51. Commission staff also heard that alternatives to the administratively prescribed $100/MWh adder penalty would improve the transparency and fairness of imbalance charges. Alternatives to the adder penalty include having imbalance penalties based either on system incremental costs or market indices.

52. Some transmission owners also discussed how to demonstrate the costs of adding wind to the system so that wind could pay its share of the system integration costs. In addition, the issue of increased reserve requirements and how to account for the additional cost associated with such increase was discussed.

Commission's Proposed Remedy

53. The development of renewable sources of energy, including wind resources, brings benefits to energy customers by providing environmental benefits and supports increased reliability by increasing the diversity of energy supplies. Wind energy can satisfy certain federal and state-mandated programs for the development of renewable energy. On balance, however, we also recognize that there are additional costs incurred in integrating wind energy into the system and that each control area, based on its unique characteristics, will be able to accommodate different amounts of wind resources.

54. As a remedy to the issues we have heard, we propose to establish a new generator imbalance service schedule under the pro forma OATT that would apply only to intermittent resources.[98] In the case where a transmission provider's OATT currently includes a generator imbalance charge provision that is more lenient than the charge set forth in Schedule XYZ, we propose that the transmission provider would assess the lesser charge.[99] Moreover, in recognition that some transmission providers assess generator imbalance charges through interconnection agreements rather than OATT provisions, we are soliciting comment on whether to require that, prospectively, any generator imbalance provisions in future interconnection agreements with intermittent generators conform to the provisions in Schedule XYZ.

55. We are proposing not to modify any aspect of the existing energy imbalance service under Schedule 4 of the pro forma OATT, however, we are seeking comment on whether and how we should amend Schedule 4. We seek comment on whether our proposal to create a new and standard intermittent generator imbalance service schedule will help intermittent resources reduce their exposure to imbalance charges and/or penalties.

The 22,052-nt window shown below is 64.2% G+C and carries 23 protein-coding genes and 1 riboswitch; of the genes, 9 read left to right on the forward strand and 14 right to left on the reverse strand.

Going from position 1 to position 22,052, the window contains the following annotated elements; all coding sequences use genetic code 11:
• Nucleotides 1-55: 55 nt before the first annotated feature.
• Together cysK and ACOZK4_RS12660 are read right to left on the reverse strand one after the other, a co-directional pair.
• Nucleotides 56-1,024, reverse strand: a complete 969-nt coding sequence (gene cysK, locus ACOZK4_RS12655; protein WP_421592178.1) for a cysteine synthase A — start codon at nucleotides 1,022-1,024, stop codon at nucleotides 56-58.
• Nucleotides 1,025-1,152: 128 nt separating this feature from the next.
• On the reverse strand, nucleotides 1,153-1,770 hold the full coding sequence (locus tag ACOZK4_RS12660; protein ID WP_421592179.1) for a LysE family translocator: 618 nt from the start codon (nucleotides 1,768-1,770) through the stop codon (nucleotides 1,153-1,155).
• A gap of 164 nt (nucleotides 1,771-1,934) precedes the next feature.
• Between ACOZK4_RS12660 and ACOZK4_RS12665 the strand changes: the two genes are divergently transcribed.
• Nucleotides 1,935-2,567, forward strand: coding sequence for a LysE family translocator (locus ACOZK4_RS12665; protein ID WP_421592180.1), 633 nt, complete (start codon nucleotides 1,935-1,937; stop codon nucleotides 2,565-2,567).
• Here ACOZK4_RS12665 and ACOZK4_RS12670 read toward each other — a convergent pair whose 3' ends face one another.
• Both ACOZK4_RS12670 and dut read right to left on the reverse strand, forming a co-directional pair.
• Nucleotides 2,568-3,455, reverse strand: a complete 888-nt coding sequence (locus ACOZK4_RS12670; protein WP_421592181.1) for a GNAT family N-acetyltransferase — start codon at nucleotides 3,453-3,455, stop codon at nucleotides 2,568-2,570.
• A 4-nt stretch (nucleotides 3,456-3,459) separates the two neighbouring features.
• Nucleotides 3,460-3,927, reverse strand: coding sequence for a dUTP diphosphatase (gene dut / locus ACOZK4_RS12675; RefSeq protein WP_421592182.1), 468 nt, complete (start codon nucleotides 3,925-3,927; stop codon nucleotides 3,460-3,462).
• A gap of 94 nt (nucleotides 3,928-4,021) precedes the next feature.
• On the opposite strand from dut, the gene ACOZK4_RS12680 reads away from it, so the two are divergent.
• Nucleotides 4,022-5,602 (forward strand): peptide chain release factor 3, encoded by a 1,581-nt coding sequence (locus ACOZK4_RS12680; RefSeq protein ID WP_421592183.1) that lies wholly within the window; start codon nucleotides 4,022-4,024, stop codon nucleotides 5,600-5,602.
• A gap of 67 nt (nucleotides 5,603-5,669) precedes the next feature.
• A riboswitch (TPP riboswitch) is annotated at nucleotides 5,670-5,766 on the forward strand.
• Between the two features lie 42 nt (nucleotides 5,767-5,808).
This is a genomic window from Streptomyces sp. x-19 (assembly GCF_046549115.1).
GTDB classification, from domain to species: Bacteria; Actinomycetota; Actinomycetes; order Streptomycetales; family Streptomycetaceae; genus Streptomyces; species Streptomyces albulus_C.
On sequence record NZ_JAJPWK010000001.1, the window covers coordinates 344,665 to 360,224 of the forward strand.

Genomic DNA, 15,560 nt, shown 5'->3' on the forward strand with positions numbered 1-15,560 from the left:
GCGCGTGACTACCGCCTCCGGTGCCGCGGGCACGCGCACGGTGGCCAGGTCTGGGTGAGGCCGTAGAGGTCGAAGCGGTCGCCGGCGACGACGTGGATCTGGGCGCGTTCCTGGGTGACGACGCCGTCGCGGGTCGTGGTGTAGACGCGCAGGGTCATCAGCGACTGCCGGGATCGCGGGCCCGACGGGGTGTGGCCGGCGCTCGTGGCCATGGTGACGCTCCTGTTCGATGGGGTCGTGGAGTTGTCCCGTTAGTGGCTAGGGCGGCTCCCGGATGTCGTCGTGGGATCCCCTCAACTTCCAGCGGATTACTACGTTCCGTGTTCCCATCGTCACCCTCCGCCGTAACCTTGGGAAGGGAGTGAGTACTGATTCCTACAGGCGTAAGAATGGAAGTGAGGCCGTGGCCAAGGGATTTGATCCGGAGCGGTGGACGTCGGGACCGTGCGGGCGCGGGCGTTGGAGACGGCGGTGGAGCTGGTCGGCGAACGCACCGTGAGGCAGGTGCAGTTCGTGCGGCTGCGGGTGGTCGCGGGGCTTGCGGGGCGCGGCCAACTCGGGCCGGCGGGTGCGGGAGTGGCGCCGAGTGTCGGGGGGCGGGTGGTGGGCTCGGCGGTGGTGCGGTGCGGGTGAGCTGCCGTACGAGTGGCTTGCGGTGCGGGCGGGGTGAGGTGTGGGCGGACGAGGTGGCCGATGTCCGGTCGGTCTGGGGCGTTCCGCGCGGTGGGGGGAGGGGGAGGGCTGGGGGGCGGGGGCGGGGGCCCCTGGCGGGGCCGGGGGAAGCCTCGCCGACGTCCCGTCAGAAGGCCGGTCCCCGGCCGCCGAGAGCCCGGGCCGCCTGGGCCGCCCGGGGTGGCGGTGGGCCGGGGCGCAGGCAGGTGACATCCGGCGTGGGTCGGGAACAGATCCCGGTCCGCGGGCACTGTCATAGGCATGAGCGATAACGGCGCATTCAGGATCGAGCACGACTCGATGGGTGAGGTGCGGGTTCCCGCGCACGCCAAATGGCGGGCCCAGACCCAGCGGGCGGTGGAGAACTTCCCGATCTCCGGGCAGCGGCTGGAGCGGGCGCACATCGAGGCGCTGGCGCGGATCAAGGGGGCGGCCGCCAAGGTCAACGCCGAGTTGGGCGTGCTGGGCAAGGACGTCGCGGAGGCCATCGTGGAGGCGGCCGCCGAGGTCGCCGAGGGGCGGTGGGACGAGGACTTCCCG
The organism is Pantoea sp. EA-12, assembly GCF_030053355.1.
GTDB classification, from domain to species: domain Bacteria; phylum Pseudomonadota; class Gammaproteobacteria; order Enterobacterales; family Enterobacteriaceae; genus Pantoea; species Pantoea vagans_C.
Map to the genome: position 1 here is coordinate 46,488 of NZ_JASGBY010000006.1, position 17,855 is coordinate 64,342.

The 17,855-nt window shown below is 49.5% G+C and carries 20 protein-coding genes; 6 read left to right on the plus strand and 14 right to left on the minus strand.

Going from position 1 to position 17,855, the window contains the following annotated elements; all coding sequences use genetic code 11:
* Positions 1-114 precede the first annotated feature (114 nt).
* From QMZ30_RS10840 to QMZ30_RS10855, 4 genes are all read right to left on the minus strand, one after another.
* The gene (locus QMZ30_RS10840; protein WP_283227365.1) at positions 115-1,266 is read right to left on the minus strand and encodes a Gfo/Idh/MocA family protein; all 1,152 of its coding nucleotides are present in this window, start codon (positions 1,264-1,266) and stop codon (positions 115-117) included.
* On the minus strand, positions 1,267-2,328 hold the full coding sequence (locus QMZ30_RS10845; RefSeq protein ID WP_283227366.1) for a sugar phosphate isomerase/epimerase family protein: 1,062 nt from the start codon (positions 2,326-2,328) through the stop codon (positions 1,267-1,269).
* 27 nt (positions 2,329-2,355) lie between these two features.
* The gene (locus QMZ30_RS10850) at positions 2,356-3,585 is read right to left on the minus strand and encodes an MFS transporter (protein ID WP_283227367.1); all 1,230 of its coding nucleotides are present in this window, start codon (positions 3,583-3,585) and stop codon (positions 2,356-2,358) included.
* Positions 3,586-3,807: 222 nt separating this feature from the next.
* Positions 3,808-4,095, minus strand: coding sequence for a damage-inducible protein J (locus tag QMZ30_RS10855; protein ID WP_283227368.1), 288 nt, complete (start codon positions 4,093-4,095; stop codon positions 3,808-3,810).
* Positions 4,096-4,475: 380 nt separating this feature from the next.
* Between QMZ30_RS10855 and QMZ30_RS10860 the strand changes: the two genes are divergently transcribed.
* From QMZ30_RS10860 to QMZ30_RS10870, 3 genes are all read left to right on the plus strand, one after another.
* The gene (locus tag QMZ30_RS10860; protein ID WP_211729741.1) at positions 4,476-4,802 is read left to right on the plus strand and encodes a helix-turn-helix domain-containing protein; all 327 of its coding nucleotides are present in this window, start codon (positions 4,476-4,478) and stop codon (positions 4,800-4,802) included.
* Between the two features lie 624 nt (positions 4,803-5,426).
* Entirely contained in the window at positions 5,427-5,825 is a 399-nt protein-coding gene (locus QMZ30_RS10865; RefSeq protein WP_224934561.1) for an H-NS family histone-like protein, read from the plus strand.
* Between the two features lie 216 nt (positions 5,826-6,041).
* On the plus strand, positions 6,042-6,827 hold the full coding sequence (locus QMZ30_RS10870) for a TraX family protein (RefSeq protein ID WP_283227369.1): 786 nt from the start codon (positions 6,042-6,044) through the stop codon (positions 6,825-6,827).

56. As noted previously, in Order No. 888, the Commission concluded that a generator should be able to deliver its scheduled hourly energy with precision, and declined to establish generic standards as part of the pro forma OATT. Instead, it noted that a generator would have an interconnection agreement with its transmission provider or control area operator, and that this agreement should specify the requirements for the generator to meet its schedule, and stipulate any consequence for persistent failure to meet that schedule.[100] The Commission also expressed concern that if it were to allow a generator to deviate from its schedule by more than 1.5 percent without a generator imbalance penalty, even if the energy is returned in kind at another time, it would discourage good generator operating practices.

57. The current treatment of generator imbalances with respect to intermittent resources appears to be unduly discriminatory under section 206 of the Federal Power Act. The Commission allows utilities to charge penalties to deter conduct that could threaten system reliability or service to other customers and provide incentives to conform to good utility practices. A properly designed penalty should also have minimal impacts on market participation. However, penalties should be avoidable by customer actions, and should not limit market participation. Thermal generators are subjected to generator imbalance provisions that are tailored to their abilities and give them an unfair and Start Printed Page 21357unduly discriminatory advantage over intermittent resources, which have much less control over their output. On the other hand, intermittent resources are faced with generator imbalance provisions that fail to recognize their unique needs and prevent them from competing on an equal basis with thermal generators. As noted above, penalties must be avoidable by customer actions, and should not limit market participation. Indeed, intermittent resources face charges that they cannot reasonably avoid, while thermal resources, which can control their generation schedules with much more precision, can generally avoid these charges. At this time, the Commission is concerned that existing generator imbalance provisions are unduly discriminatory against wind generators. Accordingly, the Commission is proposing to add a new Generator Imbalance Service, Schedule XYZ, under the pro forma OATT to address generator imbalances for intermittent resources.[101]